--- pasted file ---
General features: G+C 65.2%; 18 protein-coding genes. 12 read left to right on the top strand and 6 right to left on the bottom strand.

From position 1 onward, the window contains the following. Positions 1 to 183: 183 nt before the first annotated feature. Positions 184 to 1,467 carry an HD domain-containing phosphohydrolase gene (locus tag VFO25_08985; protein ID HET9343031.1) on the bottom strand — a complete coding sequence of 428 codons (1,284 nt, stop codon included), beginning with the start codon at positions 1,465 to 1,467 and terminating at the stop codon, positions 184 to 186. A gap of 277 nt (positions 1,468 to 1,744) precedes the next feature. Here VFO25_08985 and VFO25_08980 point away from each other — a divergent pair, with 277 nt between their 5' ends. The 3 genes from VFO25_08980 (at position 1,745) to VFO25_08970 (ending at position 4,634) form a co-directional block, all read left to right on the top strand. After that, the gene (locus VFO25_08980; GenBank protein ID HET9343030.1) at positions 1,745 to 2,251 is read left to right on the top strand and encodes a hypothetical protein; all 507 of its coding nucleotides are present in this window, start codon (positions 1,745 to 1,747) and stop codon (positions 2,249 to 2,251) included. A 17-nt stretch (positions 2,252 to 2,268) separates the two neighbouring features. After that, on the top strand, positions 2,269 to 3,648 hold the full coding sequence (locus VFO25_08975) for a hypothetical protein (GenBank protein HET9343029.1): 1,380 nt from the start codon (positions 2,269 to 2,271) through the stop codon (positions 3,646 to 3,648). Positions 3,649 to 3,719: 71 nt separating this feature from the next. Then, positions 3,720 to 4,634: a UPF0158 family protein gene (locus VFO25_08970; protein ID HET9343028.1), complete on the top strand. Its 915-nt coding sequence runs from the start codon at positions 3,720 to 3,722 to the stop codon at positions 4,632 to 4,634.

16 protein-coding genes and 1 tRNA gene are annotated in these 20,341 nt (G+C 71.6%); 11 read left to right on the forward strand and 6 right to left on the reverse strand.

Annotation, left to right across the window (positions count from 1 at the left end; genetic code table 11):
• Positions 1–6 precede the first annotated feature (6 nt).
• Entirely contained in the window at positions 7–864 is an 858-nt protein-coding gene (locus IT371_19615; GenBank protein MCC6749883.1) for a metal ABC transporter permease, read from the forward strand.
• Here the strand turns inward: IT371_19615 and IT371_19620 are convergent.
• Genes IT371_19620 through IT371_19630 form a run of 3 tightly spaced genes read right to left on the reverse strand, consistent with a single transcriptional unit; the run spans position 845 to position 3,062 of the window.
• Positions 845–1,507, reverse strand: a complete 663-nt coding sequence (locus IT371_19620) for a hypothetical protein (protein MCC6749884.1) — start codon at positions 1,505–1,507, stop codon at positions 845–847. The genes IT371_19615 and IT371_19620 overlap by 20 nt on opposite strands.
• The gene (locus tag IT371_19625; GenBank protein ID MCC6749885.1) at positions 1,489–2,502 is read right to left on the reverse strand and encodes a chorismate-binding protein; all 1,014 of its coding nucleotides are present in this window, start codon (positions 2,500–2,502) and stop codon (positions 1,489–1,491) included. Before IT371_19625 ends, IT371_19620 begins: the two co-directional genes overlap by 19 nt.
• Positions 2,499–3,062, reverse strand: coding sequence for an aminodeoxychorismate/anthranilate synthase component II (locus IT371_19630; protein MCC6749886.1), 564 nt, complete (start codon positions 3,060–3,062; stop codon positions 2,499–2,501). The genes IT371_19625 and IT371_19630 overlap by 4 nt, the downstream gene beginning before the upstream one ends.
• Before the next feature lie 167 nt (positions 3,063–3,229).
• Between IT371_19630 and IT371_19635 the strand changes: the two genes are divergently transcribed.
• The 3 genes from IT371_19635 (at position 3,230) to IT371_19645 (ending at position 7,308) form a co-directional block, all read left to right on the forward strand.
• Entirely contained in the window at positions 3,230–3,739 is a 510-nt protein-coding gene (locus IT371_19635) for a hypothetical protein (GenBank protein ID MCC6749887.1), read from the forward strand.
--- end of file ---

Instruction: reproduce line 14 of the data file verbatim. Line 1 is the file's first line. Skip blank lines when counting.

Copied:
• The 3 genes from IT371_19635 (at position 3,230) to IT371_19645 (ending at position 7,308) form a co-directional block, all read left to right on the forward strand.